A research paper does not normally need a title page, but if the paper is a group project, create a title page and list all the authors on it instead of in the header on page 1 of your essay. If your teacher requires a title page in lieu of or in addition to the header, format it according to the instructions you are given.

Running Head with Page Numbers

Number all pages consecutively throughout the research paper in the upper right-hand corner, half an inch from the top and flush with the right margin. Type your last name, followed by a space, before the page number (fig. 2). Do not use the abbreviation p. before the page number or add a period, a hyphen, or any other mark or symbol. Your writing program will probably allow you to create a running head of this kind that appears automatically on every page. Some teachers prefer that no running head appear on the first page. Follow your teacher’s preference.

Placement of the List of Works Cited

The list of works cited appears at the end of the paper, after any endnotes. Begin the list on a new page. The list contains the same running head as the main text. The page numbering in the running head continues uninterrupted throughout. For example, if the text of your research paper (including any endnotes) ends on page 10, the works-cited list begins on page 11. Center the title, Works Cited, an inch from the top of the page (fig. 3). (If the list contains only one entry, make the heading Work Cited.) Double-space between the title and the first entry. Begin each entry flush with the left margin; if an entry runs more than one line, indent the subsequent line or lines half an inch from the left margin. This format is sometimes called hanging indention, and you can set your writing program to create it automatically for a group of paragraphs. Hanging indention makes alphabetical lists easier to use. Double-space the entire list. Continue it on as many pages as necessary.

Tables and Illustrations

Place tables and illustrations as close as possible to the parts of the text to which they relate. A table is usually labeled Table, given an arabic numeral, and titled. Type both label and title flush left on separate lines above the table, and capitalize them as titles (do not use all capital letters). Give the source of the table and any notes immediately below the table in a caption. To avoid confusion between notes to the text and notes to the table, designate notes to the table with lowercase letters rather than with numerals. Double-space throughout; use dividing lines as needed (fig. 4).

Any other type of illustrative visual material—for example, a photograph, map, line drawing, graph, or chart—should be labeled Figure (usually abbreviated Fig.), assigned an arabic numeral, and given a caption: “Fig. 1. Mary Cassatt, Mother and Child, Wichita Art Museum.” A label and caption ordinarily appear directly below the illustration and have the same one-inch margins as the text of the paper (fig. 5). If the caption of a table or illustration provides complete information about the source and the source is not cited in the text, no entry for the source in the works-cited list is necessary.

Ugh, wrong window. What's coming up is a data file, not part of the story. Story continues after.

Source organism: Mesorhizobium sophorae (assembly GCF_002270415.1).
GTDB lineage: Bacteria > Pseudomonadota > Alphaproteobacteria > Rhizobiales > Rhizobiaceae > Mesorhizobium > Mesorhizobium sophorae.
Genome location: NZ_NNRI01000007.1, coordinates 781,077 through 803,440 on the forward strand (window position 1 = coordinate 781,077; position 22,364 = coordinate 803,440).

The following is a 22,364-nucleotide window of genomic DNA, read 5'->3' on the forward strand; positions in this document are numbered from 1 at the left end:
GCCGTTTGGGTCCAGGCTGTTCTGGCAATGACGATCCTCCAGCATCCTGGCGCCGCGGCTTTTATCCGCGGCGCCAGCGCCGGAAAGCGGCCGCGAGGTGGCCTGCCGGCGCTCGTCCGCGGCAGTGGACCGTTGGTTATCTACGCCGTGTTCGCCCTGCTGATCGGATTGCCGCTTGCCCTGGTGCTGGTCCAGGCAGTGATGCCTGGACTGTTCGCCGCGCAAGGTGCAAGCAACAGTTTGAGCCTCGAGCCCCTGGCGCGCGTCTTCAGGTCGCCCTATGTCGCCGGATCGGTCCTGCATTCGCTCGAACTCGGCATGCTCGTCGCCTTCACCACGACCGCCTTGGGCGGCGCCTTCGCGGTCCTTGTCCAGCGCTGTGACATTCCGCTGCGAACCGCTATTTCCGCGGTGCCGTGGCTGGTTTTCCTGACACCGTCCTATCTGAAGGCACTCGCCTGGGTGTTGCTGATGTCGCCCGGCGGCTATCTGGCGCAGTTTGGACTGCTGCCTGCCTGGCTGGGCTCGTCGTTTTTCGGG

Musical illustrations are labeled Example (usually abbreviated Ex.), assigned an arabic numeral, and given a caption: “Ex. 1. Pyotr Ilich Tchaikovsky, Symphony no. 6 in B, opus 74 (Pathétique), finale.” A label and caption ordinarily appear directly below the example and have the same one-inch margins as the text of the paper (fig. 6).

Paper and Printing

If you print your paper, use only white, 8½-by-11-inch paper of good quality. If you lack 8½-by-11-inch paper, choose the closest size available. Use a high-quality printer. Some instructors prefer papers printed on a single side because they’re easier to read, but others allow printing on both sides as a means of conserving paper; follow your instructor’s preference.

Corrections and Insertions on Printouts

Proofread and correct your research paper carefully before submitting it. If you are checking a printout and find a mistake, reopen the document, make the appropriate revisions, and reprint the corrected page or pages. Be sure to save the changed file. Spelling checkers and usage checkers are helpful when used with caution. They do not find all errors and sometimes label correct material as erroneous. If your instructor permits corrections on the printout, write them neatly and legibly in ink directly above the lines involved, using carets (⁁) to indicate where they go. Do not use the margins or write a change below the line it affects. If corrections on any page are numerous or substantial, revise your document and reprint the page.

Binding a Printed Paper

Pages of a printed research paper may get misplaced or lost if they are left unattached or merely folded down at a corner. Although a plastic folder or some other kind of binder may seem an attractive finishing touch, most instructors find such devices a nuisance in reading and commenting on students’ work. Many prefer that a paper be secured with a simple paper or binder clip, which can be easily removed and restored. Others prefer the use of staples.

Electronic Submission

There are at present no commonly accepted standards for the electronic submission of research papers. If you are asked to submit your paper electronically, obtain from your teacher guidelines for formatting, mode of submission (e.g., by e-mail, on a Web site), and so forth and follow them closely.

Designed to be printed out and used in the classroom. From the MLA Handbook, 8th ed., published by the Modern Language Association.